Peach Pie Filling, Frozen

The Covered Dish

0
99

Last week when all our peaches arrived from Georgia I was thinking about how much work laid ahead. Well, after sharing 7-8 peaches at about 3 households it wasn’t quite so overwhelming! And, I ended up making 5 peach pies for the freezer and 1 cobbler from the remaining peaches. Plus we just ate a few!

These peaches were blemish free, perfect grade ‘A’ peaches. The peach skin was almost like a nectarine with no fuzz whatsoever. These comments are important as you read the directions for the frozen pie filling. There are some types of peaches that have an extremely thick skin and a great deal of fuzz.

In the old days I made the entire peach pie including the crust when I made them for the freezer. I like this new approach, takes up less space and it still saves a great deal of time.

Seriously I could have kept making the pie filling, it was so simple to do, and the outcome was just perfect. Now I just grab a pie crust, sit the filling inside, drop a few butter pats, put on the top crust and it’s like ‘poof’ peach pie ready for ice cream.

Some of you may still use lemon juice, or fruit fresh in your pies. I highly recommend the switch to ascorbic acid. The outcome may be quite pleasing for you. You can buy ascorbic acid in the canning section of many stores.

This pie doesn’t have to have a double crust either. Lots of folks enjoy a crumble top peach pie. With five of these in the freezer I may do both!

“IF” I run into any peaches for sale locally I may indulge again because I still haven’t canned any vanilla peaches. I need to do a few jars just so I can double check my recipe.

As I was researching about prize winning peach pies I found a simple trick that blue ribbon winners implement; they do not peel their peaches. It’s not so much for the pectin as it is the flavor. See if you agree when you try this recipe. One more tip about peaches, you cannot can white peaches. I won’t go into depth here but it has to do with scientific elements.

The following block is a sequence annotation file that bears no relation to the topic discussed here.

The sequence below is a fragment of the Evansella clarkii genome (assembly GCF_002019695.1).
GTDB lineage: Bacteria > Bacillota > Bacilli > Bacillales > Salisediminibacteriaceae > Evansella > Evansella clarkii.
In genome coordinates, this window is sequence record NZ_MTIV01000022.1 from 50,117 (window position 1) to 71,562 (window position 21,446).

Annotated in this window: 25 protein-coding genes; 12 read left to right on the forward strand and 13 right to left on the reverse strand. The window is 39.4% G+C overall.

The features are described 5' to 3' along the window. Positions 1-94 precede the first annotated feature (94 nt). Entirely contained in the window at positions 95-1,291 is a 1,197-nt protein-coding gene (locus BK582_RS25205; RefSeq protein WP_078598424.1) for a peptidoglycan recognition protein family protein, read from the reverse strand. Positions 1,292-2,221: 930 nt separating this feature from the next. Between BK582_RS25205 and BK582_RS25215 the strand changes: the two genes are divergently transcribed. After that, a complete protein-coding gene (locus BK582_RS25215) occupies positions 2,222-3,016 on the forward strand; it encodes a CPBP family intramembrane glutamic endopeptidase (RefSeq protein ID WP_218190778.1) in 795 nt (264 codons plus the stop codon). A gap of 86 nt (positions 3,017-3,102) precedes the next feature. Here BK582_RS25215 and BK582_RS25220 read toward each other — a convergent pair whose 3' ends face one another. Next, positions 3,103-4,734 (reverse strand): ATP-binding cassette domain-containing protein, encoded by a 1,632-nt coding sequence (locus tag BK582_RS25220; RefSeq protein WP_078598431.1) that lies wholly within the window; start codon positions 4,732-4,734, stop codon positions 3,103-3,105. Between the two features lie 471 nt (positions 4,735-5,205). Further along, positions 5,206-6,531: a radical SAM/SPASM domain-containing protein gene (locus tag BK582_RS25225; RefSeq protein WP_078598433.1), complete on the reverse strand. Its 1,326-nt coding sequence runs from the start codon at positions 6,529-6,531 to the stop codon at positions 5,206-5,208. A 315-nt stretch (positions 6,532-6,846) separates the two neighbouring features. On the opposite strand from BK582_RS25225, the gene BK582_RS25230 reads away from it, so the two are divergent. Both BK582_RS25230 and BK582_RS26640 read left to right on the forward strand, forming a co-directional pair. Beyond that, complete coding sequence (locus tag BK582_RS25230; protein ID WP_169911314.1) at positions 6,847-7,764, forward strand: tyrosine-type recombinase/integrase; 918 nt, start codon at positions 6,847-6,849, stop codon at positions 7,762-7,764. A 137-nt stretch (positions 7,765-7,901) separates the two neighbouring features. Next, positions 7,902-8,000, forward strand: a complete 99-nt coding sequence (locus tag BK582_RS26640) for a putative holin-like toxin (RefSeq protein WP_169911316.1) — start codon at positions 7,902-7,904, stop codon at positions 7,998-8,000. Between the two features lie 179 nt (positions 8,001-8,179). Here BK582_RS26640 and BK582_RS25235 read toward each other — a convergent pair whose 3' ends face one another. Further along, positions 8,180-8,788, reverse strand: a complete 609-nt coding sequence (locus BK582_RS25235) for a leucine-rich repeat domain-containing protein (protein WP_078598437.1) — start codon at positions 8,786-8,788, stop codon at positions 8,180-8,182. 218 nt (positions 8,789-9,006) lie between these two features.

This year at Thanksgiving I won’t have to think twice about what pies to prepare, mine will be in the freezer ready to go!

Have a tremendous week, enjoy the fruits and vegetables of summer. If you’re traveling always take an ice chest. You never know what you will find on the journey, maybe more peaches!!!

Simply yours, The Covered Dish. www.thecovereddish.com

Making Frozen Peach Pie Filling

9 inch pie pans

Make each pie individually
6-8 average size peaches, blemish free, etc., washed*
1 tablespoon cornstarch
1 1/2 tablespoons ground minute tapioca**
(I run the tapioca through my cleaned coffee grinder!)
3/4 cup granulated sugar
1/8 teaspoon ground nutmeg
1/8 teaspoon ascorbic acid, (to prevent turning)
Before you begin slicing the peaches combine all of the dry ingredients in a bowl and blend well.
Butter, for baking time

Line a 9 inch pie pan with aluminum foil or saran wrap.

Leave the skin on the peaches and thinly slice into a large bowl. Disregard recipes saying to use 2 1/2 cups of peaches as this will not render any filling at all. Take the dry ingredients and sprinkle over the peaches, gently stir to blend. Pour into lined pie pan and take to the freezer immediately. In 24 hours remove the pie fill, allow them to set a few minutes, (mine was 25 min.) and then release them from the pie pans. Insert into gallon freezer bags.

When you’re ready for a homemade peach pie place a bottom crust into
a 9 inch pan leaving about 1 inch of dough overlapping the edge. Set the frozen peach filling into the crust. Place about 6-8 thin butter pats across the top. Put top crust on and prepare the outer edges.

If desired you can brush the crust with a little cream and sprinkle on decorating sugar.
Bake in a 425 degree oven for about 20 minutes, reduce heat and continue baking at 350 degrees until the thickening bubbles up through the slits in the crust. (I usually do a lattice top, but a solid crust with thin slits is just fine too. You could even decide to prepare a crumble topping instead of the 2nd pasty top! If the crust is browning too much cover the crusts with foil so the presentation/taste is perfect.

*Leave on the skins, it lends a great deal more flavor to the pie, and you’ll never know they were left on. The skin will also release more pectin which will help in the thickening of the pie.

**This is a really great tip. I started doing this a few years ago to several of my fruit pies thickened with tapioca. This guarantees there won’t be any pieces of ‘tapioca’ visible in the pie filling.

LEAVE A REPLY

Please enter your comment!
Please enter your name here